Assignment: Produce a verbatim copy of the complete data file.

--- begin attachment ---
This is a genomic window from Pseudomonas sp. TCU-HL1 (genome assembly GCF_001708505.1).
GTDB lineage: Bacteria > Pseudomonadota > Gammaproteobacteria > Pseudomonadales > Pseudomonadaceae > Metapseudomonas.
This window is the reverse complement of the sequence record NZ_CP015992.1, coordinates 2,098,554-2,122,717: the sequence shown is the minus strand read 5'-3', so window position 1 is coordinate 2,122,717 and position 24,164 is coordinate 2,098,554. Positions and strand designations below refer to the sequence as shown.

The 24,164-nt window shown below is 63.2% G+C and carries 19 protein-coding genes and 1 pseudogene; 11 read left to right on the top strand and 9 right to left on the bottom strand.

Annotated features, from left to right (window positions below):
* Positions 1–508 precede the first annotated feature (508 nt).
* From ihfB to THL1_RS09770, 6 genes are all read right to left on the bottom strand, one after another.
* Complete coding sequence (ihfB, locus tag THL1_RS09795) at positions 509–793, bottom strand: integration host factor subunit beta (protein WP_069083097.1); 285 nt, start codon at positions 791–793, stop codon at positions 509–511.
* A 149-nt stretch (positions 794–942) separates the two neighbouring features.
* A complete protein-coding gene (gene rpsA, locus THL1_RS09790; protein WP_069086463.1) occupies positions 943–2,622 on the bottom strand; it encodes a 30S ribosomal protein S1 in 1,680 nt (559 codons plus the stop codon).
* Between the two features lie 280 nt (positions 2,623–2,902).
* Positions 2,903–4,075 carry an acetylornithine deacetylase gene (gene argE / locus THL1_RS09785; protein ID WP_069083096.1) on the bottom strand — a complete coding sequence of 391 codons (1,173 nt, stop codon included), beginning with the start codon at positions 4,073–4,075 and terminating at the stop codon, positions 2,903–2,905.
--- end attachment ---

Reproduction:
This is a genomic window from Pseudomonas sp. TCU-HL1 (genome assembly GCF_001708505.1).
GTDB lineage: Bacteria > Pseudomonadota > Gammaproteobacteria > Pseudomonadales > Pseudomonadaceae > Metapseudomonas.
This window is the reverse complement of the sequence record NZ_CP015992.1, coordinates 2,098,554-2,122,717: the sequence shown is the minus strand read 5'-3', so window position 1 is coordinate 2,122,717 and position 24,164 is coordinate 2,098,554. Positions and strand designations below refer to the sequence as shown.

The 24,164-nt window shown below is 63.2% G+C and carries 19 protein-coding genes and 1 pseudogene; 11 read left to right on the top strand and 9 right to left on the bottom strand.

Annotated features, from left to right (window positions below):
* Positions 1–508 precede the first annotated feature (508 nt).
* From ihfB to THL1_RS09770, 6 genes are all read right to left on the bottom strand, one after another.
* Complete coding sequence (ihfB, locus tag THL1_RS09795) at positions 509–793, bottom strand: integration host factor subunit beta (protein WP_069083097.1); 285 nt, start codon at positions 791–793, stop codon at positions 509–511.
* A 149-nt stretch (positions 794–942) separates the two neighbouring features.
* A complete protein-coding gene (gene rpsA, locus THL1_RS09790; protein WP_069086463.1) occupies positions 943–2,622 on the bottom strand; it encodes a 30S ribosomal protein S1 in 1,680 nt (559 codons plus the stop codon).
* Between the two features lie 280 nt (positions 2,623–2,902).
* Positions 2,903–4,075 carry an acetylornithine deacetylase gene (gene argE / locus THL1_RS09785; protein ID WP_069083096.1) on the bottom strand — a complete coding sequence of 391 codons (1,173 nt, stop codon included), beginning with the start codon at positions 4,073–4,075 and terminating at the stop codon, positions 2,903–2,905.